Opinion: What NJ Politicians Don’t Get About Single-use Plastic Bags
First of all, how dare the legislature co-opt “Star Wars” fans’ "May the Fourth be with you."
That’s the date their save-the-planet virtue signaling goes into effect in New Jersey with the banning of plastic bags at most every level of retail. Of course, it’s more than that. It’s a ban on Styrofoam containers at restaurants. It’s a ban on paper bags at grocery stores also.
Let’s just focus on those plastic bags for this. What are they always referred to as in their march to oblivion?
Single-use plastic bags.
That’s a lie. Banning an item and dismissing it as single-use shows no real-world knowledge. These bags from ShopRite and Stop n’ Shop and everywhere else are rarely “single-use.” They are likely one of the most commonly repurposed items in any New Jersey household.
We set out to prove that. We asked some listeners to call in with ways they reuse these bags. There was seemingly no end to the ingenuity.
I’ll just give you a few examples.
Paul and Gary and many, many others use them to clean up after their dogs.
Jerome uses those bags to line small garbage cans in his home, to wrap diapers and sometimes even uses them as low-rent luggage. (You haven’t shown the world an IDGAF attitude until you’ve checked in at a Ritz-Carlton with some of your belongings in a plastic bag.)
Joe has a job requiring rubber yellow safety boots be worn over his shoes, which are very hard to pull on. That is until he puts a so-called single-use plastic bag over his shoes and then slides into the boots like butter.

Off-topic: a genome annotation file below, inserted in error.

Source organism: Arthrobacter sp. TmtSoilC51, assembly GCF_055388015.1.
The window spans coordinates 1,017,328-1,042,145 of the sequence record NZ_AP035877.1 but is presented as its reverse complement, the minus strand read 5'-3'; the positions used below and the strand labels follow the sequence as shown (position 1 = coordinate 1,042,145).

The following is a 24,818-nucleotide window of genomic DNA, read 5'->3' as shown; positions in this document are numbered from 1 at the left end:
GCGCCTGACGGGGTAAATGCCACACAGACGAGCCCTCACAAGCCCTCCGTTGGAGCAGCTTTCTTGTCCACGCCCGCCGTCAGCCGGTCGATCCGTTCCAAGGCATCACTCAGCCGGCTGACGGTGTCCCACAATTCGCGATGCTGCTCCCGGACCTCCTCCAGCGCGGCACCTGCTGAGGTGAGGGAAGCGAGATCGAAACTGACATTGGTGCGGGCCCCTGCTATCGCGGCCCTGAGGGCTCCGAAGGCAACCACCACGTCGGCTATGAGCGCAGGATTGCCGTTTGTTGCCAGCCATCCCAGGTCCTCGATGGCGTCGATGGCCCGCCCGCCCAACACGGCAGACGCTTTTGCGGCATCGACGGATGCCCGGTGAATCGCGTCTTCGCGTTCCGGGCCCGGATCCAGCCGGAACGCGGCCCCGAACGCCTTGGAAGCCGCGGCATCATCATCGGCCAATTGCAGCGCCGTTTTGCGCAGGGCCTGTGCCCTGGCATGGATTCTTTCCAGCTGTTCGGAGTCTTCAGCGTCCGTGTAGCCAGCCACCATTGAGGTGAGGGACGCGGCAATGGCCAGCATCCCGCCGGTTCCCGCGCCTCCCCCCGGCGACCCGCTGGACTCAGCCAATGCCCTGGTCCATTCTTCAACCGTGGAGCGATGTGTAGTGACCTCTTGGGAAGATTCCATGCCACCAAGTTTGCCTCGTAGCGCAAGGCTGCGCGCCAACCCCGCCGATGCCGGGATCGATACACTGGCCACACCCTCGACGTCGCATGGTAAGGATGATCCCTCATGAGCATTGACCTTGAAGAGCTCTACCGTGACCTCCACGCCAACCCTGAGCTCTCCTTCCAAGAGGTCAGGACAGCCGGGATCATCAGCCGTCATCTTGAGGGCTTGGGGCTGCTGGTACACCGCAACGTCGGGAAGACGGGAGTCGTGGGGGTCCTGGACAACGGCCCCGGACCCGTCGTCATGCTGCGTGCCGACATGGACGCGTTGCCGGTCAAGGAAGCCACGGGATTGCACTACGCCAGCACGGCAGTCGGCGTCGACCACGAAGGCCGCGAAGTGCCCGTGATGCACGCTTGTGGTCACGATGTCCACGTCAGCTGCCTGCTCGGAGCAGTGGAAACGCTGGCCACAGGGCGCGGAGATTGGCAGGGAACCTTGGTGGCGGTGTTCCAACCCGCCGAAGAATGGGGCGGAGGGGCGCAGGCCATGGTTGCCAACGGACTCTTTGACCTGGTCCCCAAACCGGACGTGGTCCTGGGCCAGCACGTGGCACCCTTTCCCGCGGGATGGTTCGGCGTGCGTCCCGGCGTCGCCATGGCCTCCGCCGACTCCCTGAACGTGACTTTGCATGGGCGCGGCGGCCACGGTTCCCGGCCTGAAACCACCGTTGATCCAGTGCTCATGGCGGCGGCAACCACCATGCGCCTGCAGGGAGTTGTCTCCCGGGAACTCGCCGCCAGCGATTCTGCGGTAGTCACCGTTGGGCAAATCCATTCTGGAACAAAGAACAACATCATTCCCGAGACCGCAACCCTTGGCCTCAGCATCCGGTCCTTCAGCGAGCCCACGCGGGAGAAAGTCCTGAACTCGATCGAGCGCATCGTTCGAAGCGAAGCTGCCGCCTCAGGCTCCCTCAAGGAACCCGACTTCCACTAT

Tara brings them to the beach with them carrying snacks for the kids on the way to, then with snacks eaten, the wet clothing goes in them for the way back. That makes them triple-use.
Kenny knows people who figured out how to use it like yarn material and they make mats for the homeless. Leave it to a progressive politician to be so busy virtue signaling that they screwed over the homeless in the process.
Mair makes a second use of them when dying her hair.
Gail swears she uses them on rainy days to tie over her suede shoes from the parking lot into the office.
Mark would be lost without them when cleaning out his refrigerator.
Another Joe sets them up as little car trash bags. Basically so that his car doesn’t end up looking like mine.
Perhaps my favorite of all because I so want a front-row seat when this happens, Angela called in to say she’s a shoes-off household. When guests are uncooperative about taking off their shoes she grabs two of those allegedly single-use plastic bags and ties one each over the guest’s shoes.
So what if politicians want to ban single-use plastic bags, let them, because I don’t think such a thing exists.